Please welcome Mandy back to the blog with a, to be perfectly honest, mind blowing tutorial! She basically created a new pattern for you guys! I’m so excited to share, not only because of her amazing work but because this is one of my favorite garments to wear. I think the use of fold over elastic really mimics that storebought look and I couldn’t be more here for it!
The story of this Halifax Half-Zip Scuba Hood hack really starts with a North Face fleece pullover my friend was wearing one day, and which I immediately coveted. I really felt like it was something I could make myself, or at least a reasonable facsimile thereof, and from that point on, I couldn’t stop thinking about how to install that zipper. I proceeded to closely inspect my friend’s fleece, and then went into a store and looked at more of them in different styles, and finally did a trial run. The rest is history! Here are my notes, and pictures and some illustrations, so if you’re interested in doing the same hack, you’ll have a little help.
I went with a Medium, because I wanted more ease and layering options. I do think that I could have even done a Large for a little more of an oversized look, but I’m still really happy enough with the way this turned out. Decide how long you’d like your body, and whether you need to add a little bit to length as this hack doesn’t have a bottom band. I added about 1.5” in length, and then I made a very subtle hi-low hem, just eyeballing and trimming. You’ll want to do the same for the arm length as they won’t have a wrist band either.
Create a ‘scuba hood’ (this is a hood which has 3 pieces and a raised neck at the front). I did this by measuring RTW hoodies I had with this style, as well as my friend’s fleece, and doing a few muslins to get the right ratio. It took a few tries before I had the right sizing for the feel and aesthetic I wanted. Be sure to cut your side pieces on the fold so that it is ONE piece, with the fold being the front where the zipper will go eventually.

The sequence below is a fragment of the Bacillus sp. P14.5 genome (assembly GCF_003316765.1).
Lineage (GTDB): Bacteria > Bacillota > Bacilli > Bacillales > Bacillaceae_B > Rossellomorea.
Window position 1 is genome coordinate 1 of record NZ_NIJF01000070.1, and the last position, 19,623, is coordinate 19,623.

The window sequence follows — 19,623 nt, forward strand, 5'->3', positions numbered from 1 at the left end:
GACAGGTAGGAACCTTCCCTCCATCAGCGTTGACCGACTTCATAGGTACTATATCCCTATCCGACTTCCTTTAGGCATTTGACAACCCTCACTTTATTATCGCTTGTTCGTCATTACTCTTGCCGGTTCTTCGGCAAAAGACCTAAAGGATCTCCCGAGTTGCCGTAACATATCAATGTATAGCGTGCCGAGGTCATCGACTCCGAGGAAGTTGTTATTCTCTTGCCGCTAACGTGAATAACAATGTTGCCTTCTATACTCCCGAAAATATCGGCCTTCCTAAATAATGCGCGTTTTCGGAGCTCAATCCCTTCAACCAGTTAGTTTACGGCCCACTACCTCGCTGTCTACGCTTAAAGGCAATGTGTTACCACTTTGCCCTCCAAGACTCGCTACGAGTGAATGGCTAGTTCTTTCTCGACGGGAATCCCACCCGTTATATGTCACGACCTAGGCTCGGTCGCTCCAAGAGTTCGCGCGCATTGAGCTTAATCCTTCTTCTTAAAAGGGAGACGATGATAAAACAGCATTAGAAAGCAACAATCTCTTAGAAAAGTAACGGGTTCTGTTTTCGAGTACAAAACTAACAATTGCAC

Sew the front and back of the Halifax together. Sew the scuba hood together, and attach at Halifax neck line. I had to lower the Halifax front neckline a bit (about an inch or so) in order to attach my scuba hood properly.
Now you need to make the zipper shield! Take a piece of main fabric, and a piece of contrast fabric. I just used a black athletic scrap so it would match my black FOE. Cut to about 12” x 2”. Sew right sides together, in an L, along one short and one long side with a 0.5” seam allowance. Clip the corner, turn right sides out, press, and sew a top stitch around the sides you sewed. You can serge the raw edges at this point if you’d like – or you can bind them with FOE, or bias tape. I kind of wish I’d used bias as this would have been cleaner (and it’s how North Face does theirs), but alas, I did not not.
Measure and mark from the top front of the hood neck, down onto the Halifax front body piece to the length you want for your zipper/shield combo, minus 0.75”. Mark two diagonal lines at the bottom (see Fig. B). Mine measured 0.5” inches.
This is the beginning of the tricky parts. We’re going to cover the fabric edge on both sides of the zipper cut line, up and around the hood. What I recommend doing is cutting two pieces of Fold-Over Elastic (FOE) and sewing each piece, on each side of the zipper cut first. Be sure to sew while tucking the ends BEHIND the little triangle at the bottom. (Fig. C)